When Kelly Girtz was first elected to the Athens-Clarke County Commission in 2006, the Clayton Street infrastructure project was already in the works. Four terms later, it’s finally done.
“This may be the longest-underway project in my time as mayor,” Girtz said after cutting the ribbon at College Square last week.
Originally approved by voters as part of SPLOST 2005, Clayton Street didn’t come up until toward the end of that round of sales tax-funded projects. By that time, costs had nearly doubled amidst a post-recession construction boom, so more funding was added via TSPLOST 2018. Planning and public input started in 2019, but then football season and the COVID-19 pandemic delayed construction further. When it finally started, the torn-up sidewalks threatened to decimate downtown businesses.
Now, though, the smell of pee and stale beer is gone. So are the uneven, narrow sidewalks. The street has new utility lines, stormwater drainage, landscaping, wayfinding signs, streetlights and benches, wider sidewalks, larger outdoor dining areas and bollards that come up out of the ground, allowing county officials to easily close off portions of the street for festivals. It also has new trees to replace those that had to be cut down, and even more of them than before.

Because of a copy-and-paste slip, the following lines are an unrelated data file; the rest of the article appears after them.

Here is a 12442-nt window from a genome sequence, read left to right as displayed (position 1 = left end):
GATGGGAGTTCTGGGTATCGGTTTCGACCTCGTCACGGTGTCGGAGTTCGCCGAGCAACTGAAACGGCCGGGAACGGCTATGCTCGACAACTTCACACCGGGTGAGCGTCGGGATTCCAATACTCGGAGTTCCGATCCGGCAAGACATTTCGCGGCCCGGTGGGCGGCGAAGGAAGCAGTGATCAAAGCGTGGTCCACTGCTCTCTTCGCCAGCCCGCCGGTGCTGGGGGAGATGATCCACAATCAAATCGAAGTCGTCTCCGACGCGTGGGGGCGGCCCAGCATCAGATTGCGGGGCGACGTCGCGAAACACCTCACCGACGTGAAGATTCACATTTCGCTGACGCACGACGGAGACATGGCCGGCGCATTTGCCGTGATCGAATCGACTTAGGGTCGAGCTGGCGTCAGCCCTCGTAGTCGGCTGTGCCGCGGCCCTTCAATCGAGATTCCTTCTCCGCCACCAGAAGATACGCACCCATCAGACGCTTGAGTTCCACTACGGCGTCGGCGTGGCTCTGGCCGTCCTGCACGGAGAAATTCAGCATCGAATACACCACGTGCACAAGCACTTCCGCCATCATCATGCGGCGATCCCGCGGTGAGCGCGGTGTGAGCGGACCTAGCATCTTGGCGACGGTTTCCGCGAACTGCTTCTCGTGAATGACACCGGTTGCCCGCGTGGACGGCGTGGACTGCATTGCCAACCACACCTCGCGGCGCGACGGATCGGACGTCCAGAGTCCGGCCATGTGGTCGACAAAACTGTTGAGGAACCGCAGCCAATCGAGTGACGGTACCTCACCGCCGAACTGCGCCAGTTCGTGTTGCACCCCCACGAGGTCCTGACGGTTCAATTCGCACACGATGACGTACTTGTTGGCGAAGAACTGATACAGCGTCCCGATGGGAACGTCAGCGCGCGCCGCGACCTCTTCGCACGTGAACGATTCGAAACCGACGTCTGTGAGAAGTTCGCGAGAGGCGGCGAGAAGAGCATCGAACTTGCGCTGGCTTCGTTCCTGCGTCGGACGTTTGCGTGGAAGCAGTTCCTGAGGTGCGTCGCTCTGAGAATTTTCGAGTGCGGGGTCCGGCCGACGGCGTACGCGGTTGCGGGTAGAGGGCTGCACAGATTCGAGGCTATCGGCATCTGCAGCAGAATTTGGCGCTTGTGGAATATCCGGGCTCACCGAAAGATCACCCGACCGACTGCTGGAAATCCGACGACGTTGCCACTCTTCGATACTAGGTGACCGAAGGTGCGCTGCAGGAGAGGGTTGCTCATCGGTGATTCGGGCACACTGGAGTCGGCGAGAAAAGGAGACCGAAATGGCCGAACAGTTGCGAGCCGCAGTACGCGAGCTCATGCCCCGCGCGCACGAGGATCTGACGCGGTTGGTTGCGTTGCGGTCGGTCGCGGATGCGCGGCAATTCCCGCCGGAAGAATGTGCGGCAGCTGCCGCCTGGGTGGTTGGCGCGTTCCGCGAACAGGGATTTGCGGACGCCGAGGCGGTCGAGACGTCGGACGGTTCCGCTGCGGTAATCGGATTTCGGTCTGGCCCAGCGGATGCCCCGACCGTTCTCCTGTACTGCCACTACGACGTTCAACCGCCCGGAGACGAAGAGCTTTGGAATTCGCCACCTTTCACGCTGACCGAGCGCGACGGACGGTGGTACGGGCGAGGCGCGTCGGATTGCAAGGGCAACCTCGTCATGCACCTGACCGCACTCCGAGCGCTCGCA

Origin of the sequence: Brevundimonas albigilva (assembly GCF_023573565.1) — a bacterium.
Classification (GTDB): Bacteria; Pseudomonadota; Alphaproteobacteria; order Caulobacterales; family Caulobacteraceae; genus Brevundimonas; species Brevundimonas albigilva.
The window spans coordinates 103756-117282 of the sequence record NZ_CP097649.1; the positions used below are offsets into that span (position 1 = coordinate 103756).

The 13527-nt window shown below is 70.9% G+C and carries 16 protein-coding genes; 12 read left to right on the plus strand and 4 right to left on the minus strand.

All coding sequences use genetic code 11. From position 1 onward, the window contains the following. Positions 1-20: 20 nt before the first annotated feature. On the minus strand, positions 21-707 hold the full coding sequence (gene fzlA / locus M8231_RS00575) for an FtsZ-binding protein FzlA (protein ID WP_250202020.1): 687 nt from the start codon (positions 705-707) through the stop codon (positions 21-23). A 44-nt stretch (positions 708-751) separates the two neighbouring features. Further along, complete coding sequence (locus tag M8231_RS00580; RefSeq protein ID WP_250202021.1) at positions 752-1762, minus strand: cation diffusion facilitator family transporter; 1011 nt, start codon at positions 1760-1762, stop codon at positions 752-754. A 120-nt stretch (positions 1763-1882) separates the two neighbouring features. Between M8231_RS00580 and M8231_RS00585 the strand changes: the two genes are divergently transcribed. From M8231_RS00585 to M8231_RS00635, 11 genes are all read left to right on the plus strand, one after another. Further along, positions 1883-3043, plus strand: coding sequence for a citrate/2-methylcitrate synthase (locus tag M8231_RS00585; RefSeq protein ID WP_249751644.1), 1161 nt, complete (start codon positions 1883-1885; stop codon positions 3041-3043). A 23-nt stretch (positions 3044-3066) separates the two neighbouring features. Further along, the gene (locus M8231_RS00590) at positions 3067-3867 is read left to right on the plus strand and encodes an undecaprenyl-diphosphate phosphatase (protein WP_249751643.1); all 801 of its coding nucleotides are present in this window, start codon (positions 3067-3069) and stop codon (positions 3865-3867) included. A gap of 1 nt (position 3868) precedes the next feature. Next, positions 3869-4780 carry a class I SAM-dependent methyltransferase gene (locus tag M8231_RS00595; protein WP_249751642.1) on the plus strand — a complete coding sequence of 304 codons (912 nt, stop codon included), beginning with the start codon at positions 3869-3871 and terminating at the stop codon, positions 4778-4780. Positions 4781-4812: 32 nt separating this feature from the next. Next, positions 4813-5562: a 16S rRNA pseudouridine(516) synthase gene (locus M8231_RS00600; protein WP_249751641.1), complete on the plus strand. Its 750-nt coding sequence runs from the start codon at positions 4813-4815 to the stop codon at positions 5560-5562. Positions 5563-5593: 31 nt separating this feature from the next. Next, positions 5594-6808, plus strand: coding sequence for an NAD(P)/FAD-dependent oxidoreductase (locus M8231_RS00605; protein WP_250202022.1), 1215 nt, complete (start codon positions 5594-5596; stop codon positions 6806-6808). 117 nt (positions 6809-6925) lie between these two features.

“For everybody who lived through what I call the Beirut years of 2020–2021, it’s great,” Girtz said.
He recalled walking around downtown during a Georgia football game day last year and overhearing a fan talking to his friend on the phone, trying to find each other. “It’s all fucked up down here. Just meet me at College and Clayton,” the man said, according to Girtz.
“I’m glad to see it when it’s not all fucked up,” Girtz said. “Now it’s going to be clean and accessible for the rest of our lives.”
While anyone who spends time downtown is no doubt pleased that our long municipal nightmare of Clayton Street construction is over, one aspect that has pleased hardly anyone is the public art installation. Maryland artist and planner Eric Leshinsky’s 14 blue Tinker Toy-esque sculptures, collectively dubbed “Frequency,” have been widely panned on social media.
Leshinsky took the criticism in stride during the Dec. 8 ribbon-cutting ceremony. A lot of thought went into the artwork, he said—”the businesses, the other streetscape elements, the different types of visitors who come here.”
But can you lock a bike to them? “I’m cool with that,” Leshinsky said, noting that the installations are made of durable powder-coated steel.
“If you want to come back when we win our second national championship, I guarantee you’ll see some unique uses for them,” Girtz joked.
Like what you just read? Support Flagpole by making a donation today. Every dollar you give helps fund our ongoing mission to provide Athens with quality, independent journalism.